Researchers at Iowa State University are working to develop a glove to better protect firefighters from extreme heat while also allowing their fingers to remain agile.
Professor Guowen Song, who runs ISU’s Labs for Functional Textiles and Protective Clothing, says many first responders use gloves made with a thick, bulky material that protects the hand but limits comfort and dexterity.
“Wearing the protective gear basically is to protect your body from injury but also we rely a lot on our hand to finish the task,” Song says.
Thanks to a $1.5-million dollar grant from the Department of Homeland Security and the Federal Emergency Management Agency, Song’s team on the Ames campus is working to improve the safety and function of heat-protection gloves.
“Hand is so specific and the ways of the thermal regulation is different,” Song says, “so we need a specific model to make sure that each finger is being fully protected and also the performance of comfort, the performance of dexterity can be realized.”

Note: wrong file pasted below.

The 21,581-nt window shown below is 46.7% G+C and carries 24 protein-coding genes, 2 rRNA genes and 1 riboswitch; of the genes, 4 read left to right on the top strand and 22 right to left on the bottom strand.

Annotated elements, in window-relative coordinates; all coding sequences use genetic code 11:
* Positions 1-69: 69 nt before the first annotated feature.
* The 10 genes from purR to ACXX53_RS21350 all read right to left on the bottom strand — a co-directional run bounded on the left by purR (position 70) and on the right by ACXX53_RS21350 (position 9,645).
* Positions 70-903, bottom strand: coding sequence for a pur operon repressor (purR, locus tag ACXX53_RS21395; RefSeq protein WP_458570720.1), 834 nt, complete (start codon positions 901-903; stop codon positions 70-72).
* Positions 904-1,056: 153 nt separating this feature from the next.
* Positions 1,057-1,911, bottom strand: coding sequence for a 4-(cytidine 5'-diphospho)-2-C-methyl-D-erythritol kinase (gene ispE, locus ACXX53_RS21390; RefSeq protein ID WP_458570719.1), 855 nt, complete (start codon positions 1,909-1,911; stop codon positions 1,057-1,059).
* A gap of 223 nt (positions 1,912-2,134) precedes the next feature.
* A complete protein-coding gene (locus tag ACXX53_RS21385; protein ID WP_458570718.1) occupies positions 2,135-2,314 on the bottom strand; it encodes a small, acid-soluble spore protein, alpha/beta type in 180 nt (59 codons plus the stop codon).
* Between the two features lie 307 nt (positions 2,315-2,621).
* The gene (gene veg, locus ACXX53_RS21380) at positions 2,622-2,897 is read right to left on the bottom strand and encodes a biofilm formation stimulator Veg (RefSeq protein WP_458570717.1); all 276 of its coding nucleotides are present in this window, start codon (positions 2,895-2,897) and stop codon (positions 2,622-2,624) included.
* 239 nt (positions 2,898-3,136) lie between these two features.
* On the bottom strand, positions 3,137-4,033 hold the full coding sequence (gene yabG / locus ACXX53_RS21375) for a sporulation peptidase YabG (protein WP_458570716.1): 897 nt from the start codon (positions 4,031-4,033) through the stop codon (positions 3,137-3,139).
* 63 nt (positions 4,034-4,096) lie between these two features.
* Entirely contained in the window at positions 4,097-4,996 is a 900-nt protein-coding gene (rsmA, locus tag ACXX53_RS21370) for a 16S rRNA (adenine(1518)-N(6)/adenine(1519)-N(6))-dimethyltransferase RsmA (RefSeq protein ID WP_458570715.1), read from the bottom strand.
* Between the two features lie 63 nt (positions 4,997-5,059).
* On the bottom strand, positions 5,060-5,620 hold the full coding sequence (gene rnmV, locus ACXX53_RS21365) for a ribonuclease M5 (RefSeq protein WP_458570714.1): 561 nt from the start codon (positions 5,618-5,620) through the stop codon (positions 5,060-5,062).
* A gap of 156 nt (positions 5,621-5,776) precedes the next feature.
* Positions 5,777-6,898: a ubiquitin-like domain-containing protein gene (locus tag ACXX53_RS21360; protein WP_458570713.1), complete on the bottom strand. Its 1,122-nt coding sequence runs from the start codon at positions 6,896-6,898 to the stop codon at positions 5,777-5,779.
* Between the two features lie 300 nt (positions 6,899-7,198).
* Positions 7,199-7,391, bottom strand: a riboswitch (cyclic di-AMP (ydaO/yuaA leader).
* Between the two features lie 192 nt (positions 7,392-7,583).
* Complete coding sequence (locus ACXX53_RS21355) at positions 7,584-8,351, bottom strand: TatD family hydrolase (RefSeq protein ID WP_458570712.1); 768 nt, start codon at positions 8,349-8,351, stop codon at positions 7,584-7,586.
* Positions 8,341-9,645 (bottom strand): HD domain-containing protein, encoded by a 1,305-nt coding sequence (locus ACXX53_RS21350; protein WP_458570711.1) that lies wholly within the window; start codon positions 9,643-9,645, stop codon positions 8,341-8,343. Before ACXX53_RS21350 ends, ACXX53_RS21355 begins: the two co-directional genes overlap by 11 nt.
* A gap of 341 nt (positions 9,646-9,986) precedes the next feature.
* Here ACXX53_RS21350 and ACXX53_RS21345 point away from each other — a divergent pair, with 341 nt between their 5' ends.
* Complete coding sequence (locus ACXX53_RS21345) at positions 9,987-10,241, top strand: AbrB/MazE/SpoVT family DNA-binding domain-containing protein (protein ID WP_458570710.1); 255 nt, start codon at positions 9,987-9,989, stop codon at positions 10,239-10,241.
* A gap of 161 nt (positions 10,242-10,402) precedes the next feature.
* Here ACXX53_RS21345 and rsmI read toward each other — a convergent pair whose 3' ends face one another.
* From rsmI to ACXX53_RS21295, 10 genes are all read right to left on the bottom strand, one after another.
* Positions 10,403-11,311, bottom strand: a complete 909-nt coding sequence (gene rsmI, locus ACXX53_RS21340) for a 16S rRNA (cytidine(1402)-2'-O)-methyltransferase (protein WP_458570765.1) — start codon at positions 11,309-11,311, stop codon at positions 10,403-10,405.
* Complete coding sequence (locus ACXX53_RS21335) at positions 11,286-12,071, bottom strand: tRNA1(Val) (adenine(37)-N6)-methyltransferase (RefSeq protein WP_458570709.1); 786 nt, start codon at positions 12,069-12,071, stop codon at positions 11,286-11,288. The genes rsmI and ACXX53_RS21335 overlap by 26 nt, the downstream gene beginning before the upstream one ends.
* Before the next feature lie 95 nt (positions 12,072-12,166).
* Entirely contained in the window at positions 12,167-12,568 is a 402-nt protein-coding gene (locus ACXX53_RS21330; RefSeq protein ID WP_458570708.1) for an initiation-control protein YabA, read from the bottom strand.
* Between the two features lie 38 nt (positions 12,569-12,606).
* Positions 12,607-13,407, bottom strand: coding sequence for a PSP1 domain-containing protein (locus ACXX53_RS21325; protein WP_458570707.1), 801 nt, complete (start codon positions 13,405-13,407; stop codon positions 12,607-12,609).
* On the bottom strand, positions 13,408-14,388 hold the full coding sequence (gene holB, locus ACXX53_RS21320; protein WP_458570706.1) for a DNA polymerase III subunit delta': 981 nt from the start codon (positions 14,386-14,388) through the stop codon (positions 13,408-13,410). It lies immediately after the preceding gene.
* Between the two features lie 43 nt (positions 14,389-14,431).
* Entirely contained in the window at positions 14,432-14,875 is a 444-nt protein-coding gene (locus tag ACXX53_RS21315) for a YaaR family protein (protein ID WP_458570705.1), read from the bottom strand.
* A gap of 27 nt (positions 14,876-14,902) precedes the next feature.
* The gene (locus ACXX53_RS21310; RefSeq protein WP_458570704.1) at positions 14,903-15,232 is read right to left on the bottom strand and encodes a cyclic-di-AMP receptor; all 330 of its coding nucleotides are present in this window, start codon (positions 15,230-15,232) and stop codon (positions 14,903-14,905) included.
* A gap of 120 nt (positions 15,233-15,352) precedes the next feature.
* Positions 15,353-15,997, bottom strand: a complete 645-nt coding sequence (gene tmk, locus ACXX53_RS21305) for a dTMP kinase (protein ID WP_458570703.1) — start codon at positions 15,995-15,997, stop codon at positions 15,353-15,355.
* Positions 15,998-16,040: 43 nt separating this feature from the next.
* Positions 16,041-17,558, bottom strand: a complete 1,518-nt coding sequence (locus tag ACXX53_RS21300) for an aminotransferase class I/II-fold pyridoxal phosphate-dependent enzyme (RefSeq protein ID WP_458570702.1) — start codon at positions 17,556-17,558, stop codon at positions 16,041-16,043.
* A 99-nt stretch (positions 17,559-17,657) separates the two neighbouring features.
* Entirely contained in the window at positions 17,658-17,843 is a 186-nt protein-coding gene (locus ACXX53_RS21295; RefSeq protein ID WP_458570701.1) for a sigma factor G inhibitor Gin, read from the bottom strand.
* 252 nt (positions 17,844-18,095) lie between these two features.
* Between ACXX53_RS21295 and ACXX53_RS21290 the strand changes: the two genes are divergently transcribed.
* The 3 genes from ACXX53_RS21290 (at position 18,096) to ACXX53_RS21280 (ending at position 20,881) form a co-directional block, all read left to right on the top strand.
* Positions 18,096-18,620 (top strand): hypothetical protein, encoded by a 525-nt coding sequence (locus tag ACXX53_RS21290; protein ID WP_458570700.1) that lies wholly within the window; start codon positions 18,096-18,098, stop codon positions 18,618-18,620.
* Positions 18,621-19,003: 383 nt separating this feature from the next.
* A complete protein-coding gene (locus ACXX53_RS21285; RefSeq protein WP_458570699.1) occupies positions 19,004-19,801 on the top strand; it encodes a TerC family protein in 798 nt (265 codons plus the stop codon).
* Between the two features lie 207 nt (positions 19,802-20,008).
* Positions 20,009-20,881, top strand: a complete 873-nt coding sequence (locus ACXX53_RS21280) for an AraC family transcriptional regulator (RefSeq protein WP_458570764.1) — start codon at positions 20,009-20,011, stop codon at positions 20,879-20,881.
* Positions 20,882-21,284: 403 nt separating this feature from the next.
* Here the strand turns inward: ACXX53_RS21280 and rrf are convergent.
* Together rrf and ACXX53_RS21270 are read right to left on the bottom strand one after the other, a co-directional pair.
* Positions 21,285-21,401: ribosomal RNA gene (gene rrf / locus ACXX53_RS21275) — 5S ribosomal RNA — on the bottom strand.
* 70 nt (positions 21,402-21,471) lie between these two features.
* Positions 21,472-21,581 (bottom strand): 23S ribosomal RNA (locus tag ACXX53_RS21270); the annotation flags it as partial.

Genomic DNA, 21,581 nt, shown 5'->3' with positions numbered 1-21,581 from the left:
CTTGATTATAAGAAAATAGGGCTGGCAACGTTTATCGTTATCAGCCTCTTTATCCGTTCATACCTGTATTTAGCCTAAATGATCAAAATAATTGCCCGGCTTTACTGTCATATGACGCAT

Studies find the gloves now being used by many firefighters cause them to lose more than 50-percent of their manual dexterity.
Song says, “This is the priority and the basic focus, how we’re going to develop the relations of the glove, material property design, and to make sure the dexterity is not lost too much.”
A better, safer glove is just the beginning. In the next stage, Song says ISU researchers want to apply what they learn to other types of protective first responders’ gear, including boots and helmets.